Text scaling is a tool that controls the size of text on different breakpoints, so that your text always looks good whether viewing from your desktop or phone. For example, when you design how your header looks on desktop, the text may be too big when you switch and look at it on mobile.
With text scaling, you can choose the minimum and maximum size of the text, that way the max size will be shown on desktop and the min size will be shown on mobile. Once you set your text to scale, you can see how it changes by switching between breakpoints.
Note : Changing the value of the text sizes from a lower breakpoint (e.g. tablet or mobile) breaks the text scaling across breakpoints.
@meytalw Thanks for addressing this! My question is – if you set your text to scale on the Desktop breakpoint (say 40-60 pts.) how can the minimum size “be shown on mobile” as well? I was under the impression that the 40-60 pts. affected the Desktop breakpoint only and that you had to do separate scaling for the Tablet and Mobile breakpoints. Along those same lines, how do I view my minimum and maximum scaling sizes inside one breakpoint? By adjusting the viewport? It’s always tricky for me to figure out how to set my min and max sizes. Appreciate your feedback!
@marisa59229 Thanks for posting this question! I had the very same concern. If we set the text scale to be 40 - 60 px on ‘Desktop’ and then switch to ‘Tablet’ or ‘Mobile’ breakpoints, the text scale still only displays the range i.e 40 - 60 px instead of the ‘actual font size’ that is displayed on the tablet screen.
As you rightly pointed out, it can look odd on different breakpoints and any indication on how we can set ‘different font sizes for different breakpoints’ while still being able utilize the ‘scale text’ feature would be immensely helpful.
One workaround that isn’t perfect is to go to the ‘Desktop’ (largest breakpoint)view and make a note of the correct font size for this display. Then do the same for ‘Mobile’ (smallest breakpoint) and then set the text scale feature ON with these values. But again, we still run into the problem of the in-between breakpoints since we are unable to see or adjust the font sizes for these middle breakpoints since text scale only favors the largest and smallest breakpoint. The middle person always loses out in this case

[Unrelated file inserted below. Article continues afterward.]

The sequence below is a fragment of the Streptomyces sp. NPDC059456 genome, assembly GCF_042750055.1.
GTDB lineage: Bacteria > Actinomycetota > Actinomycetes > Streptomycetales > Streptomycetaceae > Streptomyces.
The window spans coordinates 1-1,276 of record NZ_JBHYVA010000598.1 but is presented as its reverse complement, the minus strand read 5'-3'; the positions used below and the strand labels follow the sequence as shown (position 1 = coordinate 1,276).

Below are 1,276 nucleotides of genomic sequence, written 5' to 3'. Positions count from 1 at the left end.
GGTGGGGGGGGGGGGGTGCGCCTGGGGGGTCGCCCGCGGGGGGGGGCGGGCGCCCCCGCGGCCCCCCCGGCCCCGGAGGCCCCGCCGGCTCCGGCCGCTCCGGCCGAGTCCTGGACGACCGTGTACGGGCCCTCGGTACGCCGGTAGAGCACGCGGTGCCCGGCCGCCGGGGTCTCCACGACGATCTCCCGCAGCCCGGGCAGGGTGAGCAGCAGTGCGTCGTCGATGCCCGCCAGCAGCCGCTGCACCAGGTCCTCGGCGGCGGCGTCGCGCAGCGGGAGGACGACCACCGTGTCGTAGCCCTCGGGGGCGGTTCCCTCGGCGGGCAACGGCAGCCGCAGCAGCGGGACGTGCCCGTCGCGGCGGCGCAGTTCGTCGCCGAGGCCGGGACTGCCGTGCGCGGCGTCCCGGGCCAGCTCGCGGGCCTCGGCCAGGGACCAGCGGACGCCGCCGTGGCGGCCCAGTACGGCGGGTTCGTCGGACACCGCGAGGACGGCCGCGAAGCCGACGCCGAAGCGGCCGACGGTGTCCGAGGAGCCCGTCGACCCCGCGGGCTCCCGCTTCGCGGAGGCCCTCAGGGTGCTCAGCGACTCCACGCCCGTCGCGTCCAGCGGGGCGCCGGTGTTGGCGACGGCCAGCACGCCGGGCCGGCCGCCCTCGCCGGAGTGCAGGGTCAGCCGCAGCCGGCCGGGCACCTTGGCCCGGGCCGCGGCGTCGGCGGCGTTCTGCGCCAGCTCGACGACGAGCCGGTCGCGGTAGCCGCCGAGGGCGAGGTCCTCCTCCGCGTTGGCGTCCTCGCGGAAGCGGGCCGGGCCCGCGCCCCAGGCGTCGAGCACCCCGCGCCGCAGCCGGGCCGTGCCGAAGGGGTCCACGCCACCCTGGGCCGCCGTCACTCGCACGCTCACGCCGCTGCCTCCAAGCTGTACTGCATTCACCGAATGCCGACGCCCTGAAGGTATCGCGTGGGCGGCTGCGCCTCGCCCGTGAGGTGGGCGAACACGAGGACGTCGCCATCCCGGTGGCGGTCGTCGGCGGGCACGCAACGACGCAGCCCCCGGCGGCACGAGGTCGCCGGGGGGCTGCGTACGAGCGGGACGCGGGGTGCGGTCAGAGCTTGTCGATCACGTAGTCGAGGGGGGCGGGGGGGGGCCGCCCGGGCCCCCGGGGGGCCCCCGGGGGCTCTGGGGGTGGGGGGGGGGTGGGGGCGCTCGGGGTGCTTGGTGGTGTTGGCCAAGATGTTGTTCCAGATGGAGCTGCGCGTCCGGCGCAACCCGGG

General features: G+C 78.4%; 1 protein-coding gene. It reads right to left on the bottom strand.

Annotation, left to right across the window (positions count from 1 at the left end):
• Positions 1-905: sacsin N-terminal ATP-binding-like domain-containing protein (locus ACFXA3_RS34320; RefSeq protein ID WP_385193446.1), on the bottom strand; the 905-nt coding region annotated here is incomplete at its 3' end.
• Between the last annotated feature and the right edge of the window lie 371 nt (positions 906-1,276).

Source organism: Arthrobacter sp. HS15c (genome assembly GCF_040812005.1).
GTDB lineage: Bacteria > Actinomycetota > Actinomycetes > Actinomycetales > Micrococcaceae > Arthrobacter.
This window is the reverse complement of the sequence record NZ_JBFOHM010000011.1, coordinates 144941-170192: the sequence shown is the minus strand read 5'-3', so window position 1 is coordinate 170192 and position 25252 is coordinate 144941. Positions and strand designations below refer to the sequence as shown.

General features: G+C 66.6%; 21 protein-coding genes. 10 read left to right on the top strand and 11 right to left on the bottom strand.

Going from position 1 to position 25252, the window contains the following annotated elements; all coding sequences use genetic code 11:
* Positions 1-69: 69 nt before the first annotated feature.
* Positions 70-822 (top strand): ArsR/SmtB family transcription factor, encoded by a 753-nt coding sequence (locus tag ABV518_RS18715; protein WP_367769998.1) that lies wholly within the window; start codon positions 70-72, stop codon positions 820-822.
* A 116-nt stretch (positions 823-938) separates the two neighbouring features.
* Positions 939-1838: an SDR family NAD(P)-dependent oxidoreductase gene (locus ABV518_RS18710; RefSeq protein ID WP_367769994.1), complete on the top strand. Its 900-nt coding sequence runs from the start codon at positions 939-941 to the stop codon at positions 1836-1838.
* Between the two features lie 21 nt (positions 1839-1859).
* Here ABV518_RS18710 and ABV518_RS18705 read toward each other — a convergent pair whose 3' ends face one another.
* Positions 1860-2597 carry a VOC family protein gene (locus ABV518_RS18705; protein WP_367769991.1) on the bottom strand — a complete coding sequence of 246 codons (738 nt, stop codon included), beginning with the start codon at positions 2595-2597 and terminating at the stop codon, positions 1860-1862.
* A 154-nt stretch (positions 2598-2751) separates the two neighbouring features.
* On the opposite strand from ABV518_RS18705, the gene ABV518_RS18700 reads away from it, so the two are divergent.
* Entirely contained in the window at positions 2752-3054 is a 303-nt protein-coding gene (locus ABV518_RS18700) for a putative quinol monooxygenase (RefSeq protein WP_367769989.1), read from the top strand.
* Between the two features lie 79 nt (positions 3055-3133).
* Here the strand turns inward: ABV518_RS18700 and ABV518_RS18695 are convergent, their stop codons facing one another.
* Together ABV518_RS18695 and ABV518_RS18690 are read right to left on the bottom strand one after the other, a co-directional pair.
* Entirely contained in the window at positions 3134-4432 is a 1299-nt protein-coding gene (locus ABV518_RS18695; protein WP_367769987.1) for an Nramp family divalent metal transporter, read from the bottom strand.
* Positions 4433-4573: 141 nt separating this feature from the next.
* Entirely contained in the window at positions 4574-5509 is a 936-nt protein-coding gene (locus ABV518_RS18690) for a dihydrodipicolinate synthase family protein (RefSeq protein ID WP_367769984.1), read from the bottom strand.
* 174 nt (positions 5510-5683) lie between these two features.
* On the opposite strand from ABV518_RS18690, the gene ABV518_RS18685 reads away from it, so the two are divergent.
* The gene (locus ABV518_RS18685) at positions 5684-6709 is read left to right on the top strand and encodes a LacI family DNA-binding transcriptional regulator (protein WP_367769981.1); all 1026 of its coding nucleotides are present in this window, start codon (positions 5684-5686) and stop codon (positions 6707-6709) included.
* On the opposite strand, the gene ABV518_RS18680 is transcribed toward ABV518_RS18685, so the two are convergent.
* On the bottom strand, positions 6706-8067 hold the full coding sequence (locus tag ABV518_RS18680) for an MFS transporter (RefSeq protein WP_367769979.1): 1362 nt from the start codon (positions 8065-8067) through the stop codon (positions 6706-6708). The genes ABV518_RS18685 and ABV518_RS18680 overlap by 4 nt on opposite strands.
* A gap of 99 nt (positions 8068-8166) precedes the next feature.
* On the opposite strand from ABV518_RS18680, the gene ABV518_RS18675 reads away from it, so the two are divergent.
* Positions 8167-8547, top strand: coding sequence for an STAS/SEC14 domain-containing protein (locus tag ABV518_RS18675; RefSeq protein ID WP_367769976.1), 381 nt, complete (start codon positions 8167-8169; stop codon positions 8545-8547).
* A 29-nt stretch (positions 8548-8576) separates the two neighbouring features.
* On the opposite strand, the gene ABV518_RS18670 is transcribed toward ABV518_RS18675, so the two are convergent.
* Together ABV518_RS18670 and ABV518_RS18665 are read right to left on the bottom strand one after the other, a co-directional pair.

Thanks again and any help would be Awesome!
After playing around a bit, I think I may have found a temporary solution.
It seems you can set ‘text-scale’ for each breakpoint. So let’s say you have 3 breakpoints:
- 1201 - 1596
- 1025 - 1200 px
- 768 - 1024 px
You can set different ‘text-scale’ ranges for all these different breakpoints. For example:
- 1201 - 1596 px > Text Scale Range = 40 - 50 px
- 1025 - 1200 px > Text Scale Range = 30 - 36 px
- 768 - 1024 px > Text Scale Range = 24 - 28 px
Hope this helps!
Hi @designedbyalexander ! Many thanks for your thorough feedback!!! And yes, I figured that part out as well (you can adjust text scaling per breakpoint), BUT – here’s the million dollar question – how do you figure out what sizes to begin with??? Interestingly enough, I found a YT video from a Wix designer who went through the process of how she designed one of the fabulous Editor X templates we have available to us. And in the video, she discusses how she uses Sketch to determine her font sizes??? I downloaded Sketch and while it seems handy to do pre-designing in, I still can’t figure out how she determined the font sizes per breakpoint. Was it a trial and error thing? And not to open up a can of worms @meytalw , but should we be starting out our Editor X designs in Sketch because one of the Wix template creators does, too??
@marisa59229 The reason designers use UI design tools like Sketch, Adobe XD, and Figma is because when you work directly in Editor X you are actually developing. In Editor X, you have to click several times to change the color of a button, for example. These UI design tools like Sketch, allow you to make design adjustments more efficiently. When you’re 100% happy with your design, move into Editor X to complete the functionality and start developing. This took me a while to implement but it’s worth it. As far as text sizes go here’s a great tutorial: Advanced Typography Design in Figma | Envato Tuts+